In the wee hours of Saturday, 8 December 1962, an armed insurrection in the Sultanate of Brunei jolted a sleepy little backwater state in Southeast Asia. The armed rebels, almost all of them local Malays, easily ransacked the Seria oilfield area and many key installations of the Brunei town, while their counterparts simultaneously staged attacks on police stations and key installations in the Fourth and Fifth divisions of Sarawak, including Limbang. The surprise attacks gained quick initial successes but, as might be expected, the protecting power, Great Britain, invoking the British–Brunei Agreement of 1959, moved swiftly and suppressed the outbreak within a matter of days. By 17 December the rebellion was crushed, leaving 40 rebels dead and 3000 captured. That single fateful event changed the future of Brunei history, snuffing out the advantages for a popular government and instead paving way for an unassailable ascendancy of the Brunei monarchy.
The Brunei Rebellion of December 1962 ‘provided the sparks which were in due course to be flamed into the conflict between Indonesia and Malaysia’ wrote J. A. C. Mackie, the author of the acclaimed book Konfrontasi (1974). The rebellion remains an enigmatic episode in Brunei history. Having been a sensitive taboo topic for many years within the circle of Brunei officialdom, several recen publications have broached the subject. My book Sultan Omar Ali Saifuddin III and Britain: The Making of Brunei Darussalam (Kuala Lumpur: Oxford University Press, 1995) was among the earliest to deal with the rebellion. Previously, Dr Haji Zaini Haji Ahmad, a former PRB stalwart and one time Secretary of the Brunei People’s Party (better known as Partai Rakyat Brunei (PRB)) published some papers related to the Party in 1987 and he elaborated on the topic in his MA thesis which was published in 2004 under the title ‘Pertumbuhan Nasionolisme’ di Brunei. In 2013 a revised version based on his subsequent PhD thesis submitted to the University of Malaya was published under the aegis of the official Brunei History Centre. Another Bruneian author Harun Abdul Majid’s Master’s thesis, which focused solely on this topic, [End Page 104] was published in London in 2007. In the same year also appeared a book by the Brunei Foreign Minister, HH Haji Mohamed Bolkiah entitled Remember Remember … The 8th of December, which was almost a cryptic account of the events. Now the latest author to add to this literature is Eileen Chanin, a Sydney-based historian who has won several awards for her previous books based on historical themes.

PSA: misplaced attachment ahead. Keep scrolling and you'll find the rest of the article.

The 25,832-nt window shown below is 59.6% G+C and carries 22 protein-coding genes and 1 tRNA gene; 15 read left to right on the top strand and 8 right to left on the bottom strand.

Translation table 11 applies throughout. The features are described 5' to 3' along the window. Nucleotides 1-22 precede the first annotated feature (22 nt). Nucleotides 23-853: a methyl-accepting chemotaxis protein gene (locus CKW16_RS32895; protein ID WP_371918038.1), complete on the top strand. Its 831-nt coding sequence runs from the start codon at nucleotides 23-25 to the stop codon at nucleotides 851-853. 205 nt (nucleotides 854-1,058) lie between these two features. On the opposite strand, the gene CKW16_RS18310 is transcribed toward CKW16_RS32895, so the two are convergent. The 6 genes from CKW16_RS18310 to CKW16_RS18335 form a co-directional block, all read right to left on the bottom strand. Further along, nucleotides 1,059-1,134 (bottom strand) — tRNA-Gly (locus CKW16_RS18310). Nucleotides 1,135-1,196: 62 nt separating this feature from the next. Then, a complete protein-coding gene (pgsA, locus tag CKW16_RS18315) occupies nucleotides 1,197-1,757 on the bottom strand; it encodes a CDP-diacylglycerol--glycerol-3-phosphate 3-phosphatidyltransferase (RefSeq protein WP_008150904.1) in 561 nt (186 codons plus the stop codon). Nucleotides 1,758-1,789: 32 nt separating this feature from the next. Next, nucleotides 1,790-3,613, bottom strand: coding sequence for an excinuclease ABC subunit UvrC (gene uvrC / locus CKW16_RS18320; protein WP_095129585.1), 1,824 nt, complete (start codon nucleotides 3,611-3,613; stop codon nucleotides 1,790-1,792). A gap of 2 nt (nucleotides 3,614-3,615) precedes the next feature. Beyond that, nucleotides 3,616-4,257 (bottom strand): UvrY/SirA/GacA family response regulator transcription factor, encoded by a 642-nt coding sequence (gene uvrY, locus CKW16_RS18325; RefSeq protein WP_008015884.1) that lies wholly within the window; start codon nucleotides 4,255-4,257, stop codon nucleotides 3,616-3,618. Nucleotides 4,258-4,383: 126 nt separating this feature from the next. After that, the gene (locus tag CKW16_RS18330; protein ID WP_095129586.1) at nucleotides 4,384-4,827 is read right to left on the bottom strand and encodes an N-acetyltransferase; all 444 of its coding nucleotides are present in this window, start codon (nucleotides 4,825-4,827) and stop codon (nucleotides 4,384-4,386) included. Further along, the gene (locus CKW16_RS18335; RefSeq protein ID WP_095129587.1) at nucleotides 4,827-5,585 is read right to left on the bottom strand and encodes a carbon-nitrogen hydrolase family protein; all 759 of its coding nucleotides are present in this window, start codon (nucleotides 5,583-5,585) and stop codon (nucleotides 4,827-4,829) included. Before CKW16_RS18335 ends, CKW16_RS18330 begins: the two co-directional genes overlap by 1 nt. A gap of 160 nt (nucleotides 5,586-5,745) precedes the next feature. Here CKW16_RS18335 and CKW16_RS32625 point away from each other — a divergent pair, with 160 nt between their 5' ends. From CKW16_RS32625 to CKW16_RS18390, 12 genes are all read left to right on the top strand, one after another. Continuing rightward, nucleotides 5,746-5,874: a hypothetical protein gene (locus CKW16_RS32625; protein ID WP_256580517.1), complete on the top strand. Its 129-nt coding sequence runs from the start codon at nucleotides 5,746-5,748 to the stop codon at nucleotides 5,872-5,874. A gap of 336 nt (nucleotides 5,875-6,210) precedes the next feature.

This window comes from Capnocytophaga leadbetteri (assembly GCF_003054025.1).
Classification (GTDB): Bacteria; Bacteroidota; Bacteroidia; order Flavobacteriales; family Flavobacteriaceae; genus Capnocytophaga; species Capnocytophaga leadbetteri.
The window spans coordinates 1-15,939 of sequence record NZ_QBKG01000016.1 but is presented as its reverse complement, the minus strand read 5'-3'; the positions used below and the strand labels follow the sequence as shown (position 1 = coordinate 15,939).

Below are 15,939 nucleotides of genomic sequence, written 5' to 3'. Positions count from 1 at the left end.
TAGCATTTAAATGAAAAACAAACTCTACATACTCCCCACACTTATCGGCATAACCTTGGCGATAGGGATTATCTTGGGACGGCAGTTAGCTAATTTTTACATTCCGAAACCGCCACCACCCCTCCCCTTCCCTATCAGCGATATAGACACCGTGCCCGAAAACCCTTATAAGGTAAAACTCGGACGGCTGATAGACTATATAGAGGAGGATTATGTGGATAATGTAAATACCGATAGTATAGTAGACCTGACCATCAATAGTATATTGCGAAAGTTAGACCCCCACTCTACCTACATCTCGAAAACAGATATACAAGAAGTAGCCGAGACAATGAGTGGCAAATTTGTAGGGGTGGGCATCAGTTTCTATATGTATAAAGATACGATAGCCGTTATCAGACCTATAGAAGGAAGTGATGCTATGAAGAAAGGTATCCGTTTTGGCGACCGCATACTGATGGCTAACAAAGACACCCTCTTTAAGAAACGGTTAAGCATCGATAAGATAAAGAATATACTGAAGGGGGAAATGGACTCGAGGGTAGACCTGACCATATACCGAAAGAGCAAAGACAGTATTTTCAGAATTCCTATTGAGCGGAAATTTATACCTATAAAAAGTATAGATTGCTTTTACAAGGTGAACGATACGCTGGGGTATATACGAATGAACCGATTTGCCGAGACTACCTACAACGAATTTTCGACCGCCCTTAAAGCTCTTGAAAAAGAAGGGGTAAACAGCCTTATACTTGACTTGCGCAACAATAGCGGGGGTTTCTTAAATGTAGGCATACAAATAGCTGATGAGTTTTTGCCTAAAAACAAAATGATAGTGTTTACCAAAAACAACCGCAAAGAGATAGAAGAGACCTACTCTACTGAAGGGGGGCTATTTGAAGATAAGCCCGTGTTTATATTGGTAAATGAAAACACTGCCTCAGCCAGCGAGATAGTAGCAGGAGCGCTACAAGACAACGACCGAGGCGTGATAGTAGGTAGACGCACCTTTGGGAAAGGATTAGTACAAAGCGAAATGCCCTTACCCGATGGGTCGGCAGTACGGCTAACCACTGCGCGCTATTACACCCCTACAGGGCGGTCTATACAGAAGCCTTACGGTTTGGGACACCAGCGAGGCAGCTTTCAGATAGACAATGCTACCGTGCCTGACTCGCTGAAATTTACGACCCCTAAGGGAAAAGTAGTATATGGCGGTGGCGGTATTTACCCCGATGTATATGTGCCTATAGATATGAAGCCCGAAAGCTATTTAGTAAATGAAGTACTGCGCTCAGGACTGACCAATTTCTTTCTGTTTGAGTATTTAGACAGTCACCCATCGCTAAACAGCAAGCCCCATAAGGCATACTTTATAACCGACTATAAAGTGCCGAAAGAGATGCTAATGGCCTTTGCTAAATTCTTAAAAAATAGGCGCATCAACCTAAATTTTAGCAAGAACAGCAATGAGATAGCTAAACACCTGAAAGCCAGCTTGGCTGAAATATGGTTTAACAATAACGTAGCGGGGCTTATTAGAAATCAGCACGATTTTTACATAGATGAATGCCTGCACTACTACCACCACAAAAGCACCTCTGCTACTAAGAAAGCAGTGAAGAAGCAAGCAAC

Eileen Chanin’s book is not a historical monograph; it reads more like a historical novel. The story of the rebellion is only the backdrop to her theme; there are no fresh revelations about the causes or conduct of the rebellion. The author’s main objective is to narrate the events surrounding the brief imprisonment (8–13 December 1962) and ordeal of her parents-in-law in Limbang, one of the principal towns in Sarawak that came under the control of the rebels. The author’s late Australian father-in-law Dick Morris and his wife Dorothy had just moved into the Fifth Division of Limbang. Dick Morris, a colonial public servant who had served in the region for many years, had been appointed the District Resident and he soon faced the ugly events of the rebellion. In the words of the author, ‘the intention of this book is to reflect the experiences of those who in Limbang showed courage, resilience and dignity’. In particular, the book provides some meticulous details about the rescue mission by the British forces to free a few European captives, including the Morrises, from the rebels’ clutches. The author is privy to personal knowledge of events passed on to her from her parents-in-law, and she has also drawn on ‘the contemporary accounts of those involved and narrates their hour– by-hour experiences’. Dick Morris retired from Sarawak colonial service in 1964 aged 64 and returned to Australia with his wife.
Unlike other published accounts of the rebellion, this book’s focus is the events in Limbang...